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12-12-2011 | Article

Performance payments

I have often thought that the way we are paid influences the way we practise medicine. I believe this to be especially true in general practice, where many GPs are independent contractors and partners are typically self-employed. Just consider all the QOF points that we chase and targets with financial inducements that we strive to achieve!

This raises an important matter: should we be receiving financial inducements to encourage us to do our job to the best of our ability? I suppose the Government would not be offering cash prizes if they thought it wasn't good value. Furthermore, performance-related bonuses are not uncommon in the private sector, so why should medicine be any different?

Irrespective of how GPs are remunerated, it is essential that both taxpayers and consumers of healthcare feel that they are getting value for money. This is not easy to quantify, but that should not preclude efforts to analyse performance against payment methods.

Recently, an article published in the Canadian Medical Association Journal and reported in the Univadis GP News service (click here) looked at the effect of funding models. The article stated: "The way primary care is funded seems to have little impact on the delivery of preventative care, research from Canada shows."

But there was more. The article continued: "In contrast, the team found that three factors were strongly associated with superior delivery of the preventative measures. These were the presence of at least one female doctor, having fewer than 1600 patients per full-time GP and the use of electronic reminders for recommended care or electronic health records."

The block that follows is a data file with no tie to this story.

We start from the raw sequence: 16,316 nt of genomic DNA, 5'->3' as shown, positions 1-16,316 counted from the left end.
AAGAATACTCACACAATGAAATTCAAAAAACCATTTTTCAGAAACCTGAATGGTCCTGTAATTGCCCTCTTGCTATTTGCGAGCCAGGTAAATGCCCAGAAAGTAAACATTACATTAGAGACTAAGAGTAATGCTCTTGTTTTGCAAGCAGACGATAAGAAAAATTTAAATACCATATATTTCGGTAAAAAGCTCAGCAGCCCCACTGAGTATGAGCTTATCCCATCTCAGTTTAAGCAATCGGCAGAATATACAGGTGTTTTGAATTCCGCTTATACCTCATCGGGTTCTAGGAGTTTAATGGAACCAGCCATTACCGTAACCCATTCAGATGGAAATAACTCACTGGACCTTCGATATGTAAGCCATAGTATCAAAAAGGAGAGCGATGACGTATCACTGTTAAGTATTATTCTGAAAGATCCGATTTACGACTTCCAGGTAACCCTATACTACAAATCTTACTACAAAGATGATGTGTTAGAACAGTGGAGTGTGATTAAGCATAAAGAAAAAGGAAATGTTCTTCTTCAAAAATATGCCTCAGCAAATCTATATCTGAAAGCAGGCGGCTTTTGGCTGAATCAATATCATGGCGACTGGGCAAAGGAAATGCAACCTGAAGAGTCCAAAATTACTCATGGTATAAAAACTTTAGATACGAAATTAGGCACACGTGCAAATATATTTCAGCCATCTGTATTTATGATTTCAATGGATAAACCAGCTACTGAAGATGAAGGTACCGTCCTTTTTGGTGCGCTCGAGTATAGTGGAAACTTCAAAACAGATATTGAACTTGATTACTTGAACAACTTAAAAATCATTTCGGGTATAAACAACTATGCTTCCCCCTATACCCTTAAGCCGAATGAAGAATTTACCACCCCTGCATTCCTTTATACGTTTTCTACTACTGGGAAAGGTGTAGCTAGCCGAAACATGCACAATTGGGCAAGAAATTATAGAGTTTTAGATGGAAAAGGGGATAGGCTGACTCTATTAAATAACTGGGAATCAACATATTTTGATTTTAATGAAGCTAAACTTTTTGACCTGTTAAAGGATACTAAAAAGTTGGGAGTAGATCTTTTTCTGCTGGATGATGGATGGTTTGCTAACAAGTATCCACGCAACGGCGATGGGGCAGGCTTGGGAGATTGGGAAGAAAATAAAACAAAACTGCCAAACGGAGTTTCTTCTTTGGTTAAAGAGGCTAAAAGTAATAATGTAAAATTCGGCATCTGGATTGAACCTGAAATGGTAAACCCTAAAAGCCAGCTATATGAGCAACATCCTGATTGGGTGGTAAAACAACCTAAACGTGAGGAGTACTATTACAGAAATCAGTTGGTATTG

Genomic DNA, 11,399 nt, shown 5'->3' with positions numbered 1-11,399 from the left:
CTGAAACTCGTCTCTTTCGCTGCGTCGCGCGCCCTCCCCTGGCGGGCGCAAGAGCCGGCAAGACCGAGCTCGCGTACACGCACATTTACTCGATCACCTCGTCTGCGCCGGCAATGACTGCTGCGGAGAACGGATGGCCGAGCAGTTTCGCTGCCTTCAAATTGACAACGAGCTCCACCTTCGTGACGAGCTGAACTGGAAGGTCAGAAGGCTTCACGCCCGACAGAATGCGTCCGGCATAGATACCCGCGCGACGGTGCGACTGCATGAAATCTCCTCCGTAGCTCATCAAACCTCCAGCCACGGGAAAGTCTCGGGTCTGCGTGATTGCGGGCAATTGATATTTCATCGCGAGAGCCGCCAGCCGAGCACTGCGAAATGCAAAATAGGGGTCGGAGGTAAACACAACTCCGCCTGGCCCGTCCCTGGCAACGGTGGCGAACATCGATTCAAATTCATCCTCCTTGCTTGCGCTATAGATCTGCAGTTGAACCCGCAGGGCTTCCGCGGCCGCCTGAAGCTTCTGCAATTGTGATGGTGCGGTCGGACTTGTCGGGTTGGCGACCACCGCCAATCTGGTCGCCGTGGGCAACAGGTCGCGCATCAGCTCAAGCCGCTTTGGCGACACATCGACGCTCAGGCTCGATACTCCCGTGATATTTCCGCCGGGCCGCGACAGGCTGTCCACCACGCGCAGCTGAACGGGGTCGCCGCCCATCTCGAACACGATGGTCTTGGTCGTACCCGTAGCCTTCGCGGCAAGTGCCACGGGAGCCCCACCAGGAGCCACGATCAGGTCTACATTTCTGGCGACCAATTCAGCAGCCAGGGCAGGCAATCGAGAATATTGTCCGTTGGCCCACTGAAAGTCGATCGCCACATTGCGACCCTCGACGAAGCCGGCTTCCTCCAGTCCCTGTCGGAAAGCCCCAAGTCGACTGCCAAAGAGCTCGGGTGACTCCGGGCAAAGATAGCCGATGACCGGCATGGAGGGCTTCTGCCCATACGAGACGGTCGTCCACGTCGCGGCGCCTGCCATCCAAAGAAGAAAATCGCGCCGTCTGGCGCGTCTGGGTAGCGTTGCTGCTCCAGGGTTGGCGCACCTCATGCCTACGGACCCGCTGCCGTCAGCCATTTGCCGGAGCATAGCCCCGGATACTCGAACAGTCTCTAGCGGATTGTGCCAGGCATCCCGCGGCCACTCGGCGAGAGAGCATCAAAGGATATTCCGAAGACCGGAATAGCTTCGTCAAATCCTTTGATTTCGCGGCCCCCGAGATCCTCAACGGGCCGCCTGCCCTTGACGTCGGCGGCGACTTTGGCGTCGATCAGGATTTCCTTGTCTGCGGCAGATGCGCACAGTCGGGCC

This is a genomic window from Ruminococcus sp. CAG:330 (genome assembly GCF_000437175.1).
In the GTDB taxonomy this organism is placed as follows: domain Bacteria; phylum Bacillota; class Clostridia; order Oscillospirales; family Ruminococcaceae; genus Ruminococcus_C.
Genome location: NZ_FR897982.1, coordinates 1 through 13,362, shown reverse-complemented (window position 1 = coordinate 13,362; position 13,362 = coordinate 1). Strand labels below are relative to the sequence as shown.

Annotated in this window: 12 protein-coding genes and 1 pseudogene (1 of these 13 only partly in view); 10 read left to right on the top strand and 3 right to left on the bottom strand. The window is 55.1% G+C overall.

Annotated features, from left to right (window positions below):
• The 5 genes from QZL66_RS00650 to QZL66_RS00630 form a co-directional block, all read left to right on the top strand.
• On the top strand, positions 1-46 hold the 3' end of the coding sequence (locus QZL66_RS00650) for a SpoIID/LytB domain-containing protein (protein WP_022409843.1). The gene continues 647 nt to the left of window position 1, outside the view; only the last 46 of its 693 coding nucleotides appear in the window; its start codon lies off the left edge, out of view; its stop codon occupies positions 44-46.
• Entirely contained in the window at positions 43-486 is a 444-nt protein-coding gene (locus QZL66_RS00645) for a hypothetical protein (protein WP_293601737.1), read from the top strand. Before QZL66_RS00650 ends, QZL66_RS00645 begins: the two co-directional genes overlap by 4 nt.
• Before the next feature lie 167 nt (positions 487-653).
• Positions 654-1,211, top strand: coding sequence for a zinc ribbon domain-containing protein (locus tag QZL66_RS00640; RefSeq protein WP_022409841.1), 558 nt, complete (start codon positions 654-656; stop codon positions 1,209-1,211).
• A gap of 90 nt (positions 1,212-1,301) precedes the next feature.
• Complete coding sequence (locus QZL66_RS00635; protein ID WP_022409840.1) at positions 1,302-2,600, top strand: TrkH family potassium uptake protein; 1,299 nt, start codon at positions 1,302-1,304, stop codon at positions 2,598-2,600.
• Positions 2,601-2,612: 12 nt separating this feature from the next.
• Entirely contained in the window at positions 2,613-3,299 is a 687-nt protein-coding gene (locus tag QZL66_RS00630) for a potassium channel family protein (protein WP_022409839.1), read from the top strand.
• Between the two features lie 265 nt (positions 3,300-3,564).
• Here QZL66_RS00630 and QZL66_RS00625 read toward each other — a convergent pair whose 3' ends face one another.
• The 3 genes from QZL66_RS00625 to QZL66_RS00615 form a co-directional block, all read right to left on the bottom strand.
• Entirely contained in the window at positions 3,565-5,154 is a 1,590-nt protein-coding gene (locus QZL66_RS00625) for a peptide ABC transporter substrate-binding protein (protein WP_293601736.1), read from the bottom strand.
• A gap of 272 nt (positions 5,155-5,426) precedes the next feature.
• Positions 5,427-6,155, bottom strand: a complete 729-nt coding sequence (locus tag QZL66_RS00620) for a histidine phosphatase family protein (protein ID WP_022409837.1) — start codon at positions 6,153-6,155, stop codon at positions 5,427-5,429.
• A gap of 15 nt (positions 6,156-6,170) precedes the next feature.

Thus, superior delivery of certain services was not associated with hard cash but with a more optimal working environment. These data notwithstanding, I would not support withdrawing all cash incentives to GP - not least because primary care depends on them to survive.

Furthermore, without a properly functioning primary care service, more medical activity would move to secondary care, which is the more expensive provider. Indeed, primary care in the UK is highly regarded and competes well with other countries, as set out in this article in GP Online (click here).

The way in which GPs are paid is complex and I'd guess that many GPs would struggle to understand the finer points of their remuneration. But primary care provides a good service and - while there is always room for improvement - mess with it at your peril!

Best wishes,


Dr Harry Brown, editor-in-chief univadis

By Dr Harry Brown